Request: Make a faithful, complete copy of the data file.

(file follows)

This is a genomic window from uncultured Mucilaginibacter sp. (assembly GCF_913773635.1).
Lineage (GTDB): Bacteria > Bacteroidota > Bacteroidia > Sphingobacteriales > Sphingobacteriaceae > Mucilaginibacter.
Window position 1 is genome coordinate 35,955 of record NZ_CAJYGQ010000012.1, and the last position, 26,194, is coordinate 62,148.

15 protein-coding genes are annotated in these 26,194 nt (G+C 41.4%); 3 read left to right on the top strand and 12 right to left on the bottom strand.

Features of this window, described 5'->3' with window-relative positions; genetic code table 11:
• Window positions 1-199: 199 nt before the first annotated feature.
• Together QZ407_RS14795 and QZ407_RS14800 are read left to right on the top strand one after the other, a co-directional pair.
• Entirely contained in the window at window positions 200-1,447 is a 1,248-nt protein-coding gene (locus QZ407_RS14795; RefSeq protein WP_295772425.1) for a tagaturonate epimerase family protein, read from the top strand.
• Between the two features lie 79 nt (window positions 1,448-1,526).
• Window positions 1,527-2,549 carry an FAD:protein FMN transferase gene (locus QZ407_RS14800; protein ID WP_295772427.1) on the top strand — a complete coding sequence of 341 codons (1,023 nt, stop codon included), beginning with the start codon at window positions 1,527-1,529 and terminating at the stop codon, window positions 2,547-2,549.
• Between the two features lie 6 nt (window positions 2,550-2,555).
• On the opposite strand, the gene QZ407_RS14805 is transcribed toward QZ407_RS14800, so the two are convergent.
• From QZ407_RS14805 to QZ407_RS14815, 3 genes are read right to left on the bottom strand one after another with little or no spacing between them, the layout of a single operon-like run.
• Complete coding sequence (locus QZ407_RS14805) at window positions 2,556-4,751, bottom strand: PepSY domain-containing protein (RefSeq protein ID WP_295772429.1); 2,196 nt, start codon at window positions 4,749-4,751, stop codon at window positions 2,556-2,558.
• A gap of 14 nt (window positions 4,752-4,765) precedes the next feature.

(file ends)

This is a genomic window from uncultured Mucilaginibacter sp. (assembly GCF_913773635.1).
Lineage (GTDB): Bacteria > Bacteroidota > Bacteroidia > Sphingobacteriales > Sphingobacteriaceae > Mucilaginibacter.
Window position 1 is genome coordinate 35,955 of record NZ_CAJYGQ010000012.1, and the last position, 26,194, is coordinate 62,148.

15 protein-coding genes are annotated in these 26,194 nt (G+C 41.4%); 3 read left to right on the top strand and 12 right to left on the bottom strand.

Features of this window, described 5'->3' with window-relative positions; genetic code table 11:
• Window positions 1-199: 199 nt before the first annotated feature.
• Together QZ407_RS14795 and QZ407_RS14800 are read left to right on the top strand one after the other, a co-directional pair.
• Entirely contained in the window at window positions 200-1,447 is a 1,248-nt protein-coding gene (locus QZ407_RS14795; RefSeq protein WP_295772425.1) for a tagaturonate epimerase family protein, read from the top strand.
• Between the two features lie 79 nt (window positions 1,448-1,526).
• Window positions 1,527-2,549 carry an FAD:protein FMN transferase gene (locus QZ407_RS14800; protein ID WP_295772427.1) on the top strand — a complete coding sequence of 341 codons (1,023 nt, stop codon included), beginning with the start codon at window positions 1,527-1,529 and terminating at the stop codon, window positions 2,547-2,549.
• Between the two features lie 6 nt (window positions 2,550-2,555).
• On the opposite strand, the gene QZ407_RS14805 is transcribed toward QZ407_RS14800, so the two are convergent.
• From QZ407_RS14805 to QZ407_RS14815, 3 genes are read right to left on the bottom strand one after another with little or no spacing between them, the layout of a single operon-like run.
• Complete coding sequence (locus QZ407_RS14805) at window positions 2,556-4,751, bottom strand: PepSY domain-containing protein (RefSeq protein ID WP_295772429.1); 2,196 nt, start codon at window positions 4,749-4,751, stop codon at window positions 2,556-2,558.
• A gap of 14 nt (window positions 4,752-4,765) precedes the next feature.